He kept saying, let’s just make it to 10pm, and then, let’s just make it half an hour more, keeping us at home until nearly midnight before I decided the surges were too intense and we went off to St John’s in Subiaco.

I’ve read other birth stories that say the car trip is often the worst part and I can honestly say that it wasn’t pleasant!

Doesn’t matter if your husband does 40km/hr over a pothole, it’s still a giant bump that is magnified x100 if you’re in labour!

We got to the hospital and parked in the 5-minute parking bay as the parking tower was closed – we are so amazing for remembering that the lady on the hospital tour had told us that 11pm was the closing time.

We went up to Level 3 and into the family birthing suite (the one with the double bed and bath).

By about 12:30pm I was 3cm dilated (in my hypothetical birth plan I’d be 9cm upon arrival at the hospital and would have a baby in next 20 minutes but alas, it wasn’t like that).

I was in so much discomfort with surges still coming so quickly and strongly that I was asking for pain relief already.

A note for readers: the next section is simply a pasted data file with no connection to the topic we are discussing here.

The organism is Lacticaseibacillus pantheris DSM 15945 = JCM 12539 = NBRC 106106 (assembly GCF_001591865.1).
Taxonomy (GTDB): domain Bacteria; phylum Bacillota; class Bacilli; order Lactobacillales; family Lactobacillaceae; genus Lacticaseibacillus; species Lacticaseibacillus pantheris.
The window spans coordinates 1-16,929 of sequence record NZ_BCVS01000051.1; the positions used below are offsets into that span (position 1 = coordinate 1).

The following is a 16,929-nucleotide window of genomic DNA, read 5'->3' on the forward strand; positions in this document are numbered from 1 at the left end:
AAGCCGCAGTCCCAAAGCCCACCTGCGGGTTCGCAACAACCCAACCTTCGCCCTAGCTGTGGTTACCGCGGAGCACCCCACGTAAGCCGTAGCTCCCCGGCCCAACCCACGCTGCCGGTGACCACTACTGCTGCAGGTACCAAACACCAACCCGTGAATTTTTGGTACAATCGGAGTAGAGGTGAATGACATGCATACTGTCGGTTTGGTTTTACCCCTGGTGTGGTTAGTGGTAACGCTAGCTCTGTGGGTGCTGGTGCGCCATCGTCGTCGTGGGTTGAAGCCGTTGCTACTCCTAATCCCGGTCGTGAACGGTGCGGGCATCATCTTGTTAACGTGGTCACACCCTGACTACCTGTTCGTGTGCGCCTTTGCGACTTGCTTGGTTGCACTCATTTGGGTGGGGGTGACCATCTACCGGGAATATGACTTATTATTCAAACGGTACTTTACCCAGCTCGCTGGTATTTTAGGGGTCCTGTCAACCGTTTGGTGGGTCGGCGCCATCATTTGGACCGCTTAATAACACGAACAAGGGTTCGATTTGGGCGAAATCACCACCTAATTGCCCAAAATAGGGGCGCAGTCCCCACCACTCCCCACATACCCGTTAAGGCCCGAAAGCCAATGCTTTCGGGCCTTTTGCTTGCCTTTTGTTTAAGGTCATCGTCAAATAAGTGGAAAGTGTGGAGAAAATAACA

From chatting with my sister I knew gas and air was the way to go.

The midwife was telling me it was a bit early for that but I was really needing it!

And that’s when I learned the first trick of midwifery – they say they will do something for you and then, to stave you off for a little bit, they take aaaaaages to actually do it.

So she went off to get me some gas and Cam stayed with me, helping me through the peak of each surge.

I would like to say I was dignified and controlled throughout the whole process but that would be a lie. I’d had no respite from the surges in 5 hours and they were ramping up.